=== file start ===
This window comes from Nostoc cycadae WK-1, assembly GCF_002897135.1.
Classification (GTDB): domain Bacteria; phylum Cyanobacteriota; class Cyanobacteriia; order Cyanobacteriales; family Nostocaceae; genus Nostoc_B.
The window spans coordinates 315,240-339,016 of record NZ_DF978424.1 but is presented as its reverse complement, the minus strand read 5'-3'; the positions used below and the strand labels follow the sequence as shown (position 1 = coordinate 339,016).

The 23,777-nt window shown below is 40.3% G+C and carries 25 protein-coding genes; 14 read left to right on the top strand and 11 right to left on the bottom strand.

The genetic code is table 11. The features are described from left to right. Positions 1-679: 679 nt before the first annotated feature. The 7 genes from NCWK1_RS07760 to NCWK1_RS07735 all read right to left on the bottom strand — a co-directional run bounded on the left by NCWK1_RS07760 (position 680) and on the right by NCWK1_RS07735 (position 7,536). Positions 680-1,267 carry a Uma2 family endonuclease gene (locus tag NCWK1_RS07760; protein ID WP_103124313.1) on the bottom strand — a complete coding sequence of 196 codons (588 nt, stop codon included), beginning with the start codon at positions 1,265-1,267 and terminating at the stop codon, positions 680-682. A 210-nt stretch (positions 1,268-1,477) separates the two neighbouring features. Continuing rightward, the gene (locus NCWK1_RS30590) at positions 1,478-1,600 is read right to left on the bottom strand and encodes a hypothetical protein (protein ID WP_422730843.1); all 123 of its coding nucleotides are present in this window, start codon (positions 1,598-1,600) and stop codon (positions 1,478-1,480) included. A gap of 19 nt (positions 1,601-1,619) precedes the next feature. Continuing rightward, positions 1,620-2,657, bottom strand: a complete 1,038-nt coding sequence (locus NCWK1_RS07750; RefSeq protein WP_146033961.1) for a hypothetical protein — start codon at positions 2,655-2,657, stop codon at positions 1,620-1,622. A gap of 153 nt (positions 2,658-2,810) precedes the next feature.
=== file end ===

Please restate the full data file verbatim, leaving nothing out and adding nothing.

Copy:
This window comes from Nostoc cycadae WK-1, assembly GCF_002897135.1.
Classification (GTDB): domain Bacteria; phylum Cyanobacteriota; class Cyanobacteriia; order Cyanobacteriales; family Nostocaceae; genus Nostoc_B.
The window spans coordinates 315,240-339,016 of record NZ_DF978424.1 but is presented as its reverse complement, the minus strand read 5'-3'; the positions used below and the strand labels follow the sequence as shown (position 1 = coordinate 339,016).

The 23,777-nt window shown below is 40.3% G+C and carries 25 protein-coding genes; 14 read left to right on the top strand and 11 right to left on the bottom strand.

The genetic code is table 11. The features are described from left to right. Positions 1-679: 679 nt before the first annotated feature. The 7 genes from NCWK1_RS07760 to NCWK1_RS07735 all read right to left on the bottom strand — a co-directional run bounded on the left by NCWK1_RS07760 (position 680) and on the right by NCWK1_RS07735 (position 7,536). Positions 680-1,267 carry a Uma2 family endonuclease gene (locus tag NCWK1_RS07760; protein ID WP_103124313.1) on the bottom strand — a complete coding sequence of 196 codons (588 nt, stop codon included), beginning with the start codon at positions 1,265-1,267 and terminating at the stop codon, positions 680-682. A 210-nt stretch (positions 1,268-1,477) separates the two neighbouring features. Continuing rightward, the gene (locus NCWK1_RS30590) at positions 1,478-1,600 is read right to left on the bottom strand and encodes a hypothetical protein (protein ID WP_422730843.1); all 123 of its coding nucleotides are present in this window, start codon (positions 1,598-1,600) and stop codon (positions 1,478-1,480) included. A gap of 19 nt (positions 1,601-1,619) precedes the next feature. Continuing rightward, positions 1,620-2,657, bottom strand: a complete 1,038-nt coding sequence (locus NCWK1_RS07750; RefSeq protein WP_146033961.1) for a hypothetical protein — start codon at positions 2,655-2,657, stop codon at positions 1,620-1,622. A gap of 153 nt (positions 2,658-2,810) precedes the next feature.